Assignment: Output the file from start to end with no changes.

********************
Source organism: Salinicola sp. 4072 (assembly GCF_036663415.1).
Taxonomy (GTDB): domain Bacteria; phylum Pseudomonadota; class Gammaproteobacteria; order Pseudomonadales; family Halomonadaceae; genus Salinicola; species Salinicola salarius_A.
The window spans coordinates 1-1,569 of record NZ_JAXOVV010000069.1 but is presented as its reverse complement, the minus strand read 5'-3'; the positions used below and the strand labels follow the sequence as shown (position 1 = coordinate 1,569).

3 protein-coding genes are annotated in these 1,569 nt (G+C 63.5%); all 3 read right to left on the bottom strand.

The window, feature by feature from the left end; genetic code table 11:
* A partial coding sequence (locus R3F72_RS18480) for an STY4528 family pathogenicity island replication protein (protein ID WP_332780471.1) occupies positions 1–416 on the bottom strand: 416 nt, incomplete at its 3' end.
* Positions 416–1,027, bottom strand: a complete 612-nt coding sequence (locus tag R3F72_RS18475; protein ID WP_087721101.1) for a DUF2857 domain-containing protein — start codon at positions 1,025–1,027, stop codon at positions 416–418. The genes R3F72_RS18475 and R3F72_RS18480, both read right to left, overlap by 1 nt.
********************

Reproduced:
Source organism: Salinicola sp. 4072 (assembly GCF_036663415.1).
Taxonomy (GTDB): domain Bacteria; phylum Pseudomonadota; class Gammaproteobacteria; order Pseudomonadales; family Halomonadaceae; genus Salinicola; species Salinicola salarius_A.
The window spans coordinates 1-1,569 of record NZ_JAXOVV010000069.1 but is presented as its reverse complement, the minus strand read 5'-3'; the positions used below and the strand labels follow the sequence as shown (position 1 = coordinate 1,569).

3 protein-coding genes are annotated in these 1,569 nt (G+C 63.5%); all 3 read right to left on the bottom strand.

The window, feature by feature from the left end; genetic code table 11:
* A partial coding sequence (locus R3F72_RS18480) for an STY4528 family pathogenicity island replication protein (protein ID WP_332780471.1) occupies positions 1–416 on the bottom strand: 416 nt, incomplete at its 3' end.
* Positions 416–1,027, bottom strand: a complete 612-nt coding sequence (locus tag R3F72_RS18475; protein ID WP_087721101.1) for a DUF2857 domain-containing protein — start codon at positions 1,025–1,027, stop codon at positions 416–418. The genes R3F72_RS18475 and R3F72_RS18480, both read right to left, overlap by 1 nt.